Religion News Blog — Lawyers for Agape Ministries cult leader Rocco Leo and former follower Martin Penney have told a Court they would withdraw their lawsuits against each other.
Mr Penney had claimed that, while a member of Agape, he spent $250,000 of his own money on “daily incidentals” for the cult, including toilet paper.
He further asserted he bought the cult a $42,000 Ford Fairlane and donated $217,000 in cash during his time as a member.
In all, Mr Penney claimed Leo’s stories of poisoned microchips, government beheadings and South Pacific island refuges duped him into parting with $876,000.
The settlement was first reported last March, but has now been finalized.
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Taking a break?
Court documents in the lawsuit filed by businessman Martin Penney allege Leo convinced him he would be poisoned and killed by the government unless he handed over $1.2 million.
Rocco Leo fled to Fiji in May 2010, just before police raided his Agape Ministries properties where they discovered thousands of rounds of ammunition and guns.
ROCCO LEO’s LEGAL WOES NOT OVER
Leo’s legal woes are far from over, though.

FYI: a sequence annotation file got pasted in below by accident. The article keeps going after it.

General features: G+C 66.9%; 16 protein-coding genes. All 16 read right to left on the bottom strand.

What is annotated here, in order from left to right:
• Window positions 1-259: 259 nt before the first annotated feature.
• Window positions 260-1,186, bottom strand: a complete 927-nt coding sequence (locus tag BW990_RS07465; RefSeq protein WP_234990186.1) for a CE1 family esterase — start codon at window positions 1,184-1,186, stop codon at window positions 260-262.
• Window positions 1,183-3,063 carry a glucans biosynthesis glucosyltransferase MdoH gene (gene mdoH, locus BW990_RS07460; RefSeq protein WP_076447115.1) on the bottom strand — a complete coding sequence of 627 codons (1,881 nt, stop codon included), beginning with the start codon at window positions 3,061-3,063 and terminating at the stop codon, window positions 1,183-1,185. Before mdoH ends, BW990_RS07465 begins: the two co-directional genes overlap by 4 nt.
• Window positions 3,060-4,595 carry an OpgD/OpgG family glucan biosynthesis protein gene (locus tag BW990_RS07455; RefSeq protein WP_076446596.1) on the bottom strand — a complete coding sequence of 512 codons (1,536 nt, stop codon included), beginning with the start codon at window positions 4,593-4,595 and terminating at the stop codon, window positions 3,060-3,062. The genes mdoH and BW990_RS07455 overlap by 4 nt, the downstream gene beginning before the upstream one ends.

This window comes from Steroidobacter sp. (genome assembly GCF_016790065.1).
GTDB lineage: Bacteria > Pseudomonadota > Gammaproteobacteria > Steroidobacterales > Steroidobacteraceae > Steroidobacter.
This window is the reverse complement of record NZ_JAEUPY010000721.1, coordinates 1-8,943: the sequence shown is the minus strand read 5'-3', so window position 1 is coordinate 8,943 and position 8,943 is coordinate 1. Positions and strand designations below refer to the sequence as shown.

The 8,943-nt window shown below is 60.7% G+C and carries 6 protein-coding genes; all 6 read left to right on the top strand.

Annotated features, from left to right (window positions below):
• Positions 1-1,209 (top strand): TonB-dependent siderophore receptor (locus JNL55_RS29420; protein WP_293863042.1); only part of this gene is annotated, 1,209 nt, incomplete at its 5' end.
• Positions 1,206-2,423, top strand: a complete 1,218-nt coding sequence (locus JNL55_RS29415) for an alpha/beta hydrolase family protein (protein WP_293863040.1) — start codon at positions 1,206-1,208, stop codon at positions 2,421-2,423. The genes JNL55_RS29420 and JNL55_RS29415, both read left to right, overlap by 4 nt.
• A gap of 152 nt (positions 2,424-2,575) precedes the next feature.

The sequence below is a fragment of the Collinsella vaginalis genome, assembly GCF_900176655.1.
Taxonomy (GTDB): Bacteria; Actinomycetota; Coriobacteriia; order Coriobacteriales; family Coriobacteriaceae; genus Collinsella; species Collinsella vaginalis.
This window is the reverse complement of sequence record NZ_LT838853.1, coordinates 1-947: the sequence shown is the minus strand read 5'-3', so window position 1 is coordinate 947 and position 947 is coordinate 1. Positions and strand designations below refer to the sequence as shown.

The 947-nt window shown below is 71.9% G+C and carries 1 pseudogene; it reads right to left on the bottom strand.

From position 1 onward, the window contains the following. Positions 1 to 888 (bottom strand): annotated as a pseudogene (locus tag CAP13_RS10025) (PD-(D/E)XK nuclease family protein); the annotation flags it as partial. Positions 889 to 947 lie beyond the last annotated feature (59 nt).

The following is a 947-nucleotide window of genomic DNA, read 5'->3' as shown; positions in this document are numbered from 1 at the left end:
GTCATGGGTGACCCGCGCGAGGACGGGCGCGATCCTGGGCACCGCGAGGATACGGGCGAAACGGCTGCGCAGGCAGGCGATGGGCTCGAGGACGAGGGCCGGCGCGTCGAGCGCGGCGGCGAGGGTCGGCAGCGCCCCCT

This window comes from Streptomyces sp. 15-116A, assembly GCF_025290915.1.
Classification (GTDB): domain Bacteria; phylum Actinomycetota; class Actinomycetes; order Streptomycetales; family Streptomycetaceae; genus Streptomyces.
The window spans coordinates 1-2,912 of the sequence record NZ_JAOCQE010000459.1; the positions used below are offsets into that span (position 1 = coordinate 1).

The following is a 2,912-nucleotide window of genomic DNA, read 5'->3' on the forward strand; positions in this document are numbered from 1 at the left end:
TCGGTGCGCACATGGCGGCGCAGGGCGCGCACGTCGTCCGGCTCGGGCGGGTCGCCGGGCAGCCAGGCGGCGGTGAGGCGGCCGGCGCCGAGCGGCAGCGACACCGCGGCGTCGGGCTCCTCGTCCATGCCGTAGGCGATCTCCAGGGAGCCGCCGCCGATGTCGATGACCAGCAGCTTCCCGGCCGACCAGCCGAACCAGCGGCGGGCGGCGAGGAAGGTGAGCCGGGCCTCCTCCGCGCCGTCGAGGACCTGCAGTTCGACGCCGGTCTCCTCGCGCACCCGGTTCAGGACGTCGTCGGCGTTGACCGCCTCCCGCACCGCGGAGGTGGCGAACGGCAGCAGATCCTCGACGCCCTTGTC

The Australian Taxation Office is pursuing Leo and his associates for $4.1 million after it stripped Agape Ministries of its tax-exempt legal status as a religion.
In June a court will hear the lawsuit of Silvia Melchiorre against Leo and Joe and Marie Antoinette Veneziano.
Meanwhile, an arrest warrant for Leo remains active over assault charges dating back to April 2010, when he allegedly attacked the estranged husband of one of his followers.
In July 2011 South Australian authorities said they will not pursue Leo over the 126 fraud allegations with no reasonable prospects of a conviction.
However, Independent SA Senator Nick Xenophon, who has taken a marked interest in cult-related issues, renewed his call for an independent review of the case.